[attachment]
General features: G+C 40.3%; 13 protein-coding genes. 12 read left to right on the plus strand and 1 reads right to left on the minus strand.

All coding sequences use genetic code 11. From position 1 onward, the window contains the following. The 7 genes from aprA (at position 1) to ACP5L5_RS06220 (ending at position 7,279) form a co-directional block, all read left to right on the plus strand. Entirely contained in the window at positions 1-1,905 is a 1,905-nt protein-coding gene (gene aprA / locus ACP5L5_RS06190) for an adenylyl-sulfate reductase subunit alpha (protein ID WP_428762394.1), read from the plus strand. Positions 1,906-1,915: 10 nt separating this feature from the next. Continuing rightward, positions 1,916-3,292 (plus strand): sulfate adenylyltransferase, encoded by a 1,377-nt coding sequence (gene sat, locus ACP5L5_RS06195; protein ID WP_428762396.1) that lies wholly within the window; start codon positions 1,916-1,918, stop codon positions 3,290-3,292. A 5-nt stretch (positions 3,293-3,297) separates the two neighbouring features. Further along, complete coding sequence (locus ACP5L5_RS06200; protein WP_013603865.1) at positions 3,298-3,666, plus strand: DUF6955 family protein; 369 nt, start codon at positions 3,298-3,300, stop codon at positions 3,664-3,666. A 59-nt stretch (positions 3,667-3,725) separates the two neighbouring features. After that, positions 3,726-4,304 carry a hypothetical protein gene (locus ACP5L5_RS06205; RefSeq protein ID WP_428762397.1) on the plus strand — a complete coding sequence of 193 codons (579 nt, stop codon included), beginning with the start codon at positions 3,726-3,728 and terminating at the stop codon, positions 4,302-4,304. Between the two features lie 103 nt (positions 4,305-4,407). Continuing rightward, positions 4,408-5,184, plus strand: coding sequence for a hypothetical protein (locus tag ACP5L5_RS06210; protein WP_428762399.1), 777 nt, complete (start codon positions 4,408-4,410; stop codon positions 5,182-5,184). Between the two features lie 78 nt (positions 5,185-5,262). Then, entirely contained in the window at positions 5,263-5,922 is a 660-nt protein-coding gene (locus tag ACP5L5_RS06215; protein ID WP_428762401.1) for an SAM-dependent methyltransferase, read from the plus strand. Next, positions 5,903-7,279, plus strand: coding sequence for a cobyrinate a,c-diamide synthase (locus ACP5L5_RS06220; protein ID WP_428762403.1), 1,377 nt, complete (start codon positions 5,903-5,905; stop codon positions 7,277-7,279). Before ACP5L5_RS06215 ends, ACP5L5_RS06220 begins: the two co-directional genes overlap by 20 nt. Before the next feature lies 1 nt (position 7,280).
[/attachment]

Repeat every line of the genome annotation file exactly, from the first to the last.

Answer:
General features: G+C 40.3%; 13 protein-coding genes. 12 read left to right on the plus strand and 1 reads right to left on the minus strand.

All coding sequences use genetic code 11. From position 1 onward, the window contains the following. The 7 genes from aprA (at position 1) to ACP5L5_RS06220 (ending at position 7,279) form a co-directional block, all read left to right on the plus strand. Entirely contained in the window at positions 1-1,905 is a 1,905-nt protein-coding gene (gene aprA / locus ACP5L5_RS06190) for an adenylyl-sulfate reductase subunit alpha (protein ID WP_428762394.1), read from the plus strand. Positions 1,906-1,915: 10 nt separating this feature from the next. Continuing rightward, positions 1,916-3,292 (plus strand): sulfate adenylyltransferase, encoded by a 1,377-nt coding sequence (gene sat, locus ACP5L5_RS06195; protein ID WP_428762396.1) that lies wholly within the window; start codon positions 1,916-1,918, stop codon positions 3,290-3,292. A 5-nt stretch (positions 3,293-3,297) separates the two neighbouring features. Further along, complete coding sequence (locus ACP5L5_RS06200; protein WP_013603865.1) at positions 3,298-3,666, plus strand: DUF6955 family protein; 369 nt, start codon at positions 3,298-3,300, stop codon at positions 3,664-3,666. A 59-nt stretch (positions 3,667-3,725) separates the two neighbouring features. After that, positions 3,726-4,304 carry a hypothetical protein gene (locus ACP5L5_RS06205; RefSeq protein ID WP_428762397.1) on the plus strand — a complete coding sequence of 193 codons (579 nt, stop codon included), beginning with the start codon at positions 3,726-3,728 and terminating at the stop codon, positions 4,302-4,304. Between the two features lie 103 nt (positions 4,305-4,407). Continuing rightward, positions 4,408-5,184, plus strand: coding sequence for a hypothetical protein (locus tag ACP5L5_RS06210; protein WP_428762399.1), 777 nt, complete (start codon positions 4,408-4,410; stop codon positions 5,182-5,184). Between the two features lie 78 nt (positions 5,185-5,262). Then, entirely contained in the window at positions 5,263-5,922 is a 660-nt protein-coding gene (locus tag ACP5L5_RS06215; protein ID WP_428762401.1) for an SAM-dependent methyltransferase, read from the plus strand. Next, positions 5,903-7,279, plus strand: coding sequence for a cobyrinate a,c-diamide synthase (locus ACP5L5_RS06220; protein ID WP_428762403.1), 1,377 nt, complete (start codon positions 5,903-5,905; stop codon positions 7,277-7,279). Before ACP5L5_RS06215 ends, ACP5L5_RS06220 begins: the two co-directional genes overlap by 20 nt. Before the next feature lies 1 nt (position 7,280).